Tuesday, December 11, 2012

Cheese and Beer at Churchkey

I love restaurants with a little specialty focus, especially when that specialty is beer.  I have heard a lot of great things about Churchkey's beer menu, so I decided it was time to try it out (along with some food!).

Churchkey is the upstairs, scaled-down version of it's sister restaurant Birch and Barley.  It's more of a pub/bar scene with simple, low-key food.  The seating is first come, first serve at Churchkey so if you want to get a seat without waiting, I recommend you show up early as the place fills up quickly on a weekend.  The layout is open and spacious with low lighting, deep, rich red walls, and large butcher tables next to floor-to-ceiling windows overlooking the street.  It definitely has a cool, hip vibe.  Wear your trendy hat, you'll need it.

The beer menu at Churchkey is a book.  Seriously, it's about 20 pages.  19 more than the food menu.  And the draft menu is 2 pages.  They even include on the beer menu what type of glass the beer is served in (e.g., tulip) and the temperature at which the beer is served.  It can be a little overwhelming.  So I focused on the draft menu.  After much deliberation, I selected DC Brau's The Rider.  It was hoppy with a little Belgian flavor, absolutely delicious.

To accompany our beer, we opted for a few appetizers from the menu -- the disco fries and the mac and cheese sticks.

Meat and cheese on fries... oh my!
The disco fries were hands-down, the best fry basket I've ever had... the cheese and sausage gravy topping could have gone terribly wrong (think goopy cheese whiz mess) and it didn't.  It rocked.  Or rather "discoed." It was just the right balance of saucy topping on the fries and was DELICIOUS!  

Mozzarella sticks, but with mac and cheese... interesting
The mac and cheese sticks were good as well, a light crispy outside with yummy mac and cheese on the inside.  The mac and cheese could have been a little more creamy on the inside (maybe add a layer of cheese on top of the mac inside the crispy shell?) but generally, it was darn tasty!

More cheese please!
Since I clearly had not met my cheese quota for the evening, I went for the grilled cheese sandwich for dinner.  The truffled grilled cheese sandwich was gooey and creamy with a smooth truffle flavor to accompany the cheese.  It was served with a side of tomato soup dip, which really didn't do anything for me.  It was a cool idea, but I think it should be a little more creamy and light for dipping the sandwich. It sorta just tasted like pureed tomatoes to me.  The hand-made potato chips were crispy but a little bland.  They could definitely benefit from some salt or malt flavoring.  It was a good dinner, but it could have been a little more flavorful.

Overall, the beer at Churchkey is fantastic - great seasonal selection and so many options to choose from.  The food was good as well but, you can tell Churchkey spends more time on their beer menu than their food menu (there's only so many hours in the day!).  I believe my man over at the Midnight Raver Blog (who joined us for dinner) summed it up best "This shit is goooooooo.....D, man!"  He's so articulate....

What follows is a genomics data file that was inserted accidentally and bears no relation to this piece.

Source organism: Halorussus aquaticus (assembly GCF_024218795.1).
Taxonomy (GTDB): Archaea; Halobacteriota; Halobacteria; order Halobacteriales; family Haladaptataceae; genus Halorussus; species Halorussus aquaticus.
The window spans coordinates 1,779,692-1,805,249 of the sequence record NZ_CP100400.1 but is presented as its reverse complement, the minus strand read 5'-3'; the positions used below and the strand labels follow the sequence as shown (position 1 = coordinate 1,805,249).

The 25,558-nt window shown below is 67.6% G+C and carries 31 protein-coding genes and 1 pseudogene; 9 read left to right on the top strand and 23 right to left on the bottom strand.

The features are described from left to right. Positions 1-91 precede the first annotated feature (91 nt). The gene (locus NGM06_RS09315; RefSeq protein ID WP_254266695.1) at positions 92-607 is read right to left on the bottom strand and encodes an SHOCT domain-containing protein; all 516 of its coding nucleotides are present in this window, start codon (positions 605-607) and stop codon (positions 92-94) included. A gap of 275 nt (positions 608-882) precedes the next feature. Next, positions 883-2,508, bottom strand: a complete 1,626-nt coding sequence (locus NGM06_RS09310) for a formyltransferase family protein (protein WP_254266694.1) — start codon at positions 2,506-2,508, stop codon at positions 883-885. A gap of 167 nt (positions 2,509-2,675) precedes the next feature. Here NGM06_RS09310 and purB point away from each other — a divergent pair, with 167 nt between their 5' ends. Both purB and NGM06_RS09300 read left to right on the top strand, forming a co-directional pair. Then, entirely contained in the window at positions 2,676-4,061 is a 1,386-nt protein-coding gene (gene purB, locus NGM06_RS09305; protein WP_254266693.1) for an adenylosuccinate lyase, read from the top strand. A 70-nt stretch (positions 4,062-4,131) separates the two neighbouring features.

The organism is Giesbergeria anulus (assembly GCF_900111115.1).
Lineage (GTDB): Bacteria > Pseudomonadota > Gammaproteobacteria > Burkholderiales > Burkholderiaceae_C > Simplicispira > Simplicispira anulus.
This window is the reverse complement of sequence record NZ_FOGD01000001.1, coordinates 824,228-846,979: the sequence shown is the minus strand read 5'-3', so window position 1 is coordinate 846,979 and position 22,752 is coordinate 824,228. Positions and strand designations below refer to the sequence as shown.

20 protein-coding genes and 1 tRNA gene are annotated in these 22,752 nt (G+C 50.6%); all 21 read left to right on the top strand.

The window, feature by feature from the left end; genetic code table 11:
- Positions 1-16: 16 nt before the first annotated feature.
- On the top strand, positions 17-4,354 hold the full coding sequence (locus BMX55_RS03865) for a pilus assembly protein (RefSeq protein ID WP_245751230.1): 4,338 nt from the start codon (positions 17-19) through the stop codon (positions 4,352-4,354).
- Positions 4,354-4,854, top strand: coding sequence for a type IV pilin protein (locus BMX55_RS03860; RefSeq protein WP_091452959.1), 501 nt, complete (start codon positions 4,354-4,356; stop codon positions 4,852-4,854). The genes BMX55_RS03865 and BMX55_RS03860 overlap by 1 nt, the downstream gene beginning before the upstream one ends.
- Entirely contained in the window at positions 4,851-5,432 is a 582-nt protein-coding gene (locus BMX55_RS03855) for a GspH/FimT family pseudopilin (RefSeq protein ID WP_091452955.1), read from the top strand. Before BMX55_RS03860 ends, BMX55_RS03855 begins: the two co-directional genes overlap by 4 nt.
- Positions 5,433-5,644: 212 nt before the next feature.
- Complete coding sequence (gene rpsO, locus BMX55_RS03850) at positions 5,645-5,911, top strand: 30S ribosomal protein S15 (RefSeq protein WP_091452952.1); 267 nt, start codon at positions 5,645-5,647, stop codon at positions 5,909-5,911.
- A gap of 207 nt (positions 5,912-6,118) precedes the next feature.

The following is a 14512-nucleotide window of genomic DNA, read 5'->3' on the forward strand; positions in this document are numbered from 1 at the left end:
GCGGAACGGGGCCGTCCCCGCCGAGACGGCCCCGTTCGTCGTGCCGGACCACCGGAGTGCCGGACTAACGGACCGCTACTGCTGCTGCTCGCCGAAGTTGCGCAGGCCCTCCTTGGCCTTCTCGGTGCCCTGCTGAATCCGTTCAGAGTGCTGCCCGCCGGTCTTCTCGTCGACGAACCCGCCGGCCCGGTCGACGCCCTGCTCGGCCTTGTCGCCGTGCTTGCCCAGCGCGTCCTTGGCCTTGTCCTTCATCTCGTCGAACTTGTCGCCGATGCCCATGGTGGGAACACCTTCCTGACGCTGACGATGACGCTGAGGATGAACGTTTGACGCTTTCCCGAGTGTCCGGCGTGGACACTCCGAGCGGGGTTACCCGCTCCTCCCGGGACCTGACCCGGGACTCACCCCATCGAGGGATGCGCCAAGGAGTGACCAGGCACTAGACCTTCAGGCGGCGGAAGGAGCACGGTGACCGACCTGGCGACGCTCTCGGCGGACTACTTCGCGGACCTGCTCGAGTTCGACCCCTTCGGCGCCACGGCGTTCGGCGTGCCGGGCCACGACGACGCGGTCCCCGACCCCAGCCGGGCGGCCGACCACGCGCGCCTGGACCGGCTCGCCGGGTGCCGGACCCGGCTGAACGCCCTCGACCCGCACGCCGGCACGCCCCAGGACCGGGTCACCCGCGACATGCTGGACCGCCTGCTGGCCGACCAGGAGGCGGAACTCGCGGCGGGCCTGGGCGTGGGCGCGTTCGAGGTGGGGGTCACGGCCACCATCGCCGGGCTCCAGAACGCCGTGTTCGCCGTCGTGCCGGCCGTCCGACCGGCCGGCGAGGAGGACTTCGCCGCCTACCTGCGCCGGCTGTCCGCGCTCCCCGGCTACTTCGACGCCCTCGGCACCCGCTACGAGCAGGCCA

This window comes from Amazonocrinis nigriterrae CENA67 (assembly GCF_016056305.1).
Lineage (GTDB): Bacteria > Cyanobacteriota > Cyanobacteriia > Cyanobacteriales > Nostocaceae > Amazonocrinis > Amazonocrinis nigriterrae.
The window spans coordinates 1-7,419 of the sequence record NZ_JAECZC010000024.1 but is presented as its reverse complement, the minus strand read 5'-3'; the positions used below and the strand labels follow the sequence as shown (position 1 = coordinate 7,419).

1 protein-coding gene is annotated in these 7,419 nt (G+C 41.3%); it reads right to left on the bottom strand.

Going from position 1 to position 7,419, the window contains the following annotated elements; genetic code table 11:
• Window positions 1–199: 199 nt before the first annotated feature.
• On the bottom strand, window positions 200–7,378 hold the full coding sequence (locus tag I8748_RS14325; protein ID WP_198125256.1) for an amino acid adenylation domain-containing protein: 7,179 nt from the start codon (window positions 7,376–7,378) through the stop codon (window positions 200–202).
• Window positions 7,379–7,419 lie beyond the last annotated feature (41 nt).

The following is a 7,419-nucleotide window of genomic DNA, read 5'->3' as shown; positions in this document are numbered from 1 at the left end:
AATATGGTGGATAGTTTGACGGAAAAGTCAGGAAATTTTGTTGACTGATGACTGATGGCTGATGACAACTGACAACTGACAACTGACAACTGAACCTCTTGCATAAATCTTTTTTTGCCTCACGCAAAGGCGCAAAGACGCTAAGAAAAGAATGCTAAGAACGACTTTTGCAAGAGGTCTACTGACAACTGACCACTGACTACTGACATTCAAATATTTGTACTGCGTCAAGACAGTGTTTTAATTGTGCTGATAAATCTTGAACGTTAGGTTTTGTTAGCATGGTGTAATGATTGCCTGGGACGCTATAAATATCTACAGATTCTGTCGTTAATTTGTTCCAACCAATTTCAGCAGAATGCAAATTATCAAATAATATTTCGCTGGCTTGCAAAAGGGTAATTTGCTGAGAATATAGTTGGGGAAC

Churchkey on Urbanspoon   

Sunday, November 18, 2012

Thanksgiving Appetizers - Goat Cheese Crisps

Thanksgiving is this week -- the quintessential celebration of food in America (oh, and something about Pilgrims and Native American people sharing...).  In spirit of the holiday, I thought I would share one of my favorite recipes for a Thanksgiving appetizer which is super simple and easy.  And it highlights some delicious fall flavors - goat cheese and rosemary.  The recipe is intentionally very basic so you can focus your attention on the main dish (TURKEY!) and it's not too heavy to spoil your appetite.

  • 1 loaf of french bread
  • 8 oz of goat cheese
  • 3-5 sprigs of fresh rosemary
  • 1/4 cup of walnut pieces
  • honey
so simple, you only need these 4 ingredients + bread!


1.   Slice the french bread into thin, diagonal slices (they should be about 1 inch thick)

cut these thin so they toast quicker
2.   Remove the goat cheese from the refridgerator and let it soften so it's easier to spread.  Remove the rosemary leaves from the stem and chop into little pieces.

Lightly chop, do not mutilate your herbs or they will leave their flavor on your cutting board
3.  Spread the goat cheese on the bread and place on a baking sheet.  Bake at 350 degrees for 10 minutes until the cheese begins to melt and the bread is slightly golden brown.

4.  Remove the toasts from the oven.  Place on a serving dish.  Sprinkle walnuts on the cheese toasts (sometimes you need to press them on there).  Then sprinkle the rosemary on the cheese toasts.  Then lightly drizzle honey over top the toasts.  You can opt out of the walnuts if you have folks with nut allergies (see above, I made some with and without walnuts).

5.  Viola!  Now you can focus on carving that turkey!


Friday, November 16, 2012

Do GOOD and Eat GOOD Blog Post at Captial Cooking

This past week, I had the wonderful opportunity to attend Farmland Feast, a celebration of local food in the DC area hosted by FRESHFARM Markets.  Instead of one dinner prepared by one chef, we were able to enjoy foods prepared by 10 renown chefs in the DC area.  Check out the scoop over at Capital Cooking!

Friday, November 9, 2012

A Night to Remember at the Joshua Wilton House